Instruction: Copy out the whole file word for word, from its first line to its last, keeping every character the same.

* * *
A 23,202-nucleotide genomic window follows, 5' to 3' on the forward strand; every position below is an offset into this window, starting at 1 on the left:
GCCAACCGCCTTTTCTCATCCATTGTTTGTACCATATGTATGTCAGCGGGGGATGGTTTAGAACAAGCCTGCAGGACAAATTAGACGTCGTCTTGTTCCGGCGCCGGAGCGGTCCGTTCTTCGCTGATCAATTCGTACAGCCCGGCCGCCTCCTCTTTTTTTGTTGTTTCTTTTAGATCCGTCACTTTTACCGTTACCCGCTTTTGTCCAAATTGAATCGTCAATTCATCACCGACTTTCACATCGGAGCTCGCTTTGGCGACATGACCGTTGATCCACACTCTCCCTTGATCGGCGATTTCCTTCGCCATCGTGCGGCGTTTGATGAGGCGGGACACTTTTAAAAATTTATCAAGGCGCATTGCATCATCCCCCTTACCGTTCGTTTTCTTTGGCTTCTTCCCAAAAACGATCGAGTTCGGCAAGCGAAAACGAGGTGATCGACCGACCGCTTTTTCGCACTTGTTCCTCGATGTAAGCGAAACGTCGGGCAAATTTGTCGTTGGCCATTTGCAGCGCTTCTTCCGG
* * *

A 23,202-nucleotide genomic window follows, 5' to 3' on the forward strand; every position below is an offset into this window, starting at 1 on the left:
GCCAACCGCCTTTTCTCATCCATTGTTTGTACCATATGTATGTCAGCGGGGGATGGTTTAGAACAAGCCTGCAGGACAAATTAGACGTCGTCTTGTTCCGGCGCCGGAGCGGTCCGTTCTTCGCTGATCAATTCGTACAGCCCGGCCGCCTCCTCTTTTTTTGTTGTTTCTTTTAGATCCGTCACTTTTACCGTTACCCGCTTTTGTCCAAATTGAATCGTCAATTCATCACCGACTTTCACATCGGAGCTCGCTTTGGCGACATGACCGTTGATCCACACTCTCCCTTGATCGGCGATTTCCTTCGCCATCGTGCGGCGTTTGATGAGGCGGGACACTTTTAAAAATTTATCAAGGCGCATTGCATCATCCCCCTTACCGTTCGTTTTCTTTGGCTTCTTCCCAAAAACGATCGAGTTCGGCAAGCGAAAACGAGGTGATCGACCGACCGCTTTTTCGCACTTGTTCCTCGATGTAAGCGAAACGTCGGGCAAATTTGTCGTTGGCCATTTGCAGCGCTTCTTCCGG